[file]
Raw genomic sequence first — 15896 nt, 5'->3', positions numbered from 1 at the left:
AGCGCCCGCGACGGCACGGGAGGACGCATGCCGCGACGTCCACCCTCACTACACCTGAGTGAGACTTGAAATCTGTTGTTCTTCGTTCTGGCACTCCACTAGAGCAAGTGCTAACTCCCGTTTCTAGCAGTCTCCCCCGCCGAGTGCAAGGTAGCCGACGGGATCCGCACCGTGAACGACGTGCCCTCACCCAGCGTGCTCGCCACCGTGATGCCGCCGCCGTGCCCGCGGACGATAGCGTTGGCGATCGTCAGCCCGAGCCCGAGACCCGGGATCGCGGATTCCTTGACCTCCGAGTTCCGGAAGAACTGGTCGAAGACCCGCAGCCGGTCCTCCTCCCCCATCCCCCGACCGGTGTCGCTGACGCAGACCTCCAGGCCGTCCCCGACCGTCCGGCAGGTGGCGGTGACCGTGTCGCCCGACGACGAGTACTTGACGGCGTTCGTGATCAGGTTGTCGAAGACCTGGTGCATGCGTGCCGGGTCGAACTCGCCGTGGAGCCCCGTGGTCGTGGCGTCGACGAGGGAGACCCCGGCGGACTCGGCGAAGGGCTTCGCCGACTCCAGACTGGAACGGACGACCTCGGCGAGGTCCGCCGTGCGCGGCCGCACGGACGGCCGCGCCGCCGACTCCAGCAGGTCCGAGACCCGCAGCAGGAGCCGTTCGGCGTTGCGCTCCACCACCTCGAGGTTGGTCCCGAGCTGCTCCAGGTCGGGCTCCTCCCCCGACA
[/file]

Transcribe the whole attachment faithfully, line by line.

Raw genomic sequence first — 15896 nt, 5'->3', positions numbered from 1 at the left:
AGCGCCCGCGACGGCACGGGAGGACGCATGCCGCGACGTCCACCCTCACTACACCTGAGTGAGACTTGAAATCTGTTGTTCTTCGTTCTGGCACTCCACTAGAGCAAGTGCTAACTCCCGTTTCTAGCAGTCTCCCCCGCCGAGTGCAAGGTAGCCGACGGGATCCGCACCGTGAACGACGTGCCCTCACCCAGCGTGCTCGCCACCGTGATGCCGCCGCCGTGCCCGCGGACGATAGCGTTGGCGATCGTCAGCCCGAGCCCGAGACCCGGGATCGCGGATTCCTTGACCTCCGAGTTCCGGAAGAACTGGTCGAAGACCCGCAGCCGGTCCTCCTCCCCCATCCCCCGACCGGTGTCGCTGACGCAGACCTCCAGGCCGTCCCCGACCGTCCGGCAGGTGGCGGTGACCGTGTCGCCCGACGACGAGTACTTGACGGCGTTCGTGATCAGGTTGTCGAAGACCTGGTGCATGCGTGCCGGGTCGAACTCGCCGTGGAGCCCCGTGGTCGTGGCGTCGACGAGGGAGACCCCGGCGGACTCGGCGAAGGGCTTCGCCGACTCCAGACTGGAACGGACGACCTCGGCGAGGTCCGCCGTGCGCGGCCGCACGGACGGCCGCGCCGCCGACTCCAGCAGGTCCGAGACCCGCAGCAGGAGCCGTTCGGCGTTGCGCTCCACCACCTCGAGGTTGGTCCCGAGCTGCTCCAGGTCGGGCTCCTCCCCCGACA